Four Years Later Syria Continues in Conflict | Persecution

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Four Years Later Syria Continues in Conflict

The Past and the Future of Syria’s Christian Community is Being Destroyed

3/15/2015 Washington D.C. (International Christian Concern) – International Christian Concern (ICC) marks with sadness the conflict in Syria that today entered its fifth year of conflict. The protests following the detention of 15 children for writing pro-democracy graffiti have resulted in one of the most brutal conflicts in recent history. In the four years since the conflict began, militant Islamic jihadists have streamed into the country fighting not just against the brutality of Bashar al-Assad, but also to establish an Islamic state. As the February abduction of more 250 Assyrian Christians demonstrated again, Syria’s Christian community and other ethnic or religious minorities are being explicitly targeted and killed or driven out of the country.

In 2014, the conflict in Syria spilled across the border into Iraq. The group known as ISIS, Islamic State in Iraq and al-Sham or the Islamic State, extended their control over a wide swath of land across the northern part of Syria into western and central Iraq. The capture of Mosul, Iraq’s second largest city, displaced hundreds of thousands more and set the stage for the declaration of an Islamic caliphate. The jihadist group regularly grabbed headlines with their brutal executions of hostages from Western journalists, to captured airline pilots, to Coptic Christians. Their goal, informed by their beliefs about the Islamic end times, has been the establishment of an Islamic state and this requires the subjugation or elimination of those who do not share their beliefs. Their acts have grown to include the removal of not just entire religious and ethnic communities, but the erasure of their history as they’ve destroyed centuries old historic sites, including churches, monasteries, and libraries.

As the international community has wavered in how to confront the jihadist opposition forces, the regime of Bashar al-Assad has been guilty of many atrocities of its own. As of today, 215,518 deaths have been documented, according to the UK-based Syrian Observatory for Human Rights. The actual figure is likely to be much higher, and of those more than 100,000 are civilians, including more than 10,000 children.

The ongoing conflict has completely destroyed the infrastructure of the country. As striking satellite images have shown, 83% of the lights have gone out across Syria, since the conflict started in 2011. Nearly 4 million Syrians are registered as refugees in neighboring countries, and an additional 7.6 million internally displaced within the country. 3 million school-aged children are no longer in school as a result of the conflict, an entire generation is growing up displaced from their homes and deprived of future opportunities.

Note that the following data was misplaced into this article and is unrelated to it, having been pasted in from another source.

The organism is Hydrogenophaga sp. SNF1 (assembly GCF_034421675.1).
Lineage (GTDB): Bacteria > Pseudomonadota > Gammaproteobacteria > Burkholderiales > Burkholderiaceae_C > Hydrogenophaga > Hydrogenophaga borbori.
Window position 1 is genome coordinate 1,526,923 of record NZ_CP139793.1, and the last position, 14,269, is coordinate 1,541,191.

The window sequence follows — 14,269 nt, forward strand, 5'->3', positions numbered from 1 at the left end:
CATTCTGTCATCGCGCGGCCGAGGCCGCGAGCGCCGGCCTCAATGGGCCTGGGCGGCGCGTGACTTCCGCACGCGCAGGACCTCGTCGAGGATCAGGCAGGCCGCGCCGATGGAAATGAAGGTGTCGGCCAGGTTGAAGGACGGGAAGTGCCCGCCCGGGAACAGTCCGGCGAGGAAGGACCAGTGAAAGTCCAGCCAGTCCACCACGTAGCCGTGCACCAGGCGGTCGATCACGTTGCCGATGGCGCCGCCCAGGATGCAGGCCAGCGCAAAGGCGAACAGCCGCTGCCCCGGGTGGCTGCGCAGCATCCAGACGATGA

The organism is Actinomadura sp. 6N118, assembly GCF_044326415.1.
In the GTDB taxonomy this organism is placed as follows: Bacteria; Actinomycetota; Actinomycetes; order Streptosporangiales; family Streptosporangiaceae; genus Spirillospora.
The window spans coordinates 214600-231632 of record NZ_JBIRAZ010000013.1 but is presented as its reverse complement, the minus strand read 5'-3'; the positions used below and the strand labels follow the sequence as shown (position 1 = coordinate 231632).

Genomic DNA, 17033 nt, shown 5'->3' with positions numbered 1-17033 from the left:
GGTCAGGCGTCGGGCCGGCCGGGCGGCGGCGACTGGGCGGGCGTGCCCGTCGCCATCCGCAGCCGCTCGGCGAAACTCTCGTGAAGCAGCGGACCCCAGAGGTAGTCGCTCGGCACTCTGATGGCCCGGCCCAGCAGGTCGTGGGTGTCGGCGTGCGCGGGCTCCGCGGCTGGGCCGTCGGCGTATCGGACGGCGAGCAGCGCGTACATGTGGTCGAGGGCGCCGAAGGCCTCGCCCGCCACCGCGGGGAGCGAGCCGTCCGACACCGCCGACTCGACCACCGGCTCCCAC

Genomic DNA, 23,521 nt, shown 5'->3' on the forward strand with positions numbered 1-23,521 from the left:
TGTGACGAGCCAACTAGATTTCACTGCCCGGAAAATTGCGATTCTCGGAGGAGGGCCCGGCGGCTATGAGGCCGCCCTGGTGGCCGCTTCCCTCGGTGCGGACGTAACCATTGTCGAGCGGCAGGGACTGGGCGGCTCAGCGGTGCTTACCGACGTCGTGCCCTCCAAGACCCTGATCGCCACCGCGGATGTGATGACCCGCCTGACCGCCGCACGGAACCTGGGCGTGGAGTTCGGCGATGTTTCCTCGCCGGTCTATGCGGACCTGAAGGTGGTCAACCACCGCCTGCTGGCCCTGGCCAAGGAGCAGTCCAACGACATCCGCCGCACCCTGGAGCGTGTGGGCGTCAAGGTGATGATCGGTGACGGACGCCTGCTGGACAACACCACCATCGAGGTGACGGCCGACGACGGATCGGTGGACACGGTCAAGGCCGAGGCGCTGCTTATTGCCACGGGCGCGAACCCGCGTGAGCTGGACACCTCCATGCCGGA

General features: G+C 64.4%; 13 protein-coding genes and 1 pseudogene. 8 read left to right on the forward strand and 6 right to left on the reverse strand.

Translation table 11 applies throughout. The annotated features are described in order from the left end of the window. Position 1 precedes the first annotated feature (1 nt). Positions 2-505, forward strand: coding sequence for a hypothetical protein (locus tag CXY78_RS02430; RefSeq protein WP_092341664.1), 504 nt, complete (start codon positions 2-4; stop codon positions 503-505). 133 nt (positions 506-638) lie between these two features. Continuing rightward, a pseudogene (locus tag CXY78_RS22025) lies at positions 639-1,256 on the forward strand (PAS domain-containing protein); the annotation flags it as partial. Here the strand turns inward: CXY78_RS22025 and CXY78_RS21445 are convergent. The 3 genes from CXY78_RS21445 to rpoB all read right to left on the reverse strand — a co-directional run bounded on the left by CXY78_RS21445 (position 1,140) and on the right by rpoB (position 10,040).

The sad reality is that for many of them the feeling is that they will never return. As Safer, who was forced to abandon his seminary studies and flee with his mom and two brothers after his dad was executed, told ICC, “We can’t go back to Syria, there is no future for us there.”

This is the message being received by a Christian community who have been the targets of religiously motivated attacks, including beheadings, executions, rape, kidnapping, and destruction or seizure of homes and churches. These atrocities have been committed by many of the groups that have benefited from support of the “opposition groups.”

As today the world marked the fourth anniversary of the conflict, and its fifth year began we must consider the cost of what is being lost in Syria. The lands that were the birthplace of Christianity, from where the church first launched, are now witnessing the extermination of nearly all visible presence of Christianity. As we push for an end to the conflict in Syria, we support must be a Syria for all Syrians, including the Christian community and we must ensure the voice of Syria’s Christians is clearly heard.

Todd Daniels, ICC Regional Manager for the Middle East, said, “It is heart-breaking to witness the continuing devastation as a result of the war in Syria. Entire religious communities are being wiped out. In single attacks, Christian villages and centuries of their history has been destroyed. It is not just the past that is being lost, but the future as well as an entire generation is growing up displaced by this conflict. We strongly support the call for an end to the hostilities in such a way that creates a Syria where all of its citizens – including Christians – are able to freely live and carry out their faith. We urge world leaders to act quickly, and decisively to make this a reality.”

For interviews, contact Todd Daniels, Regional Manager for the Middle East:

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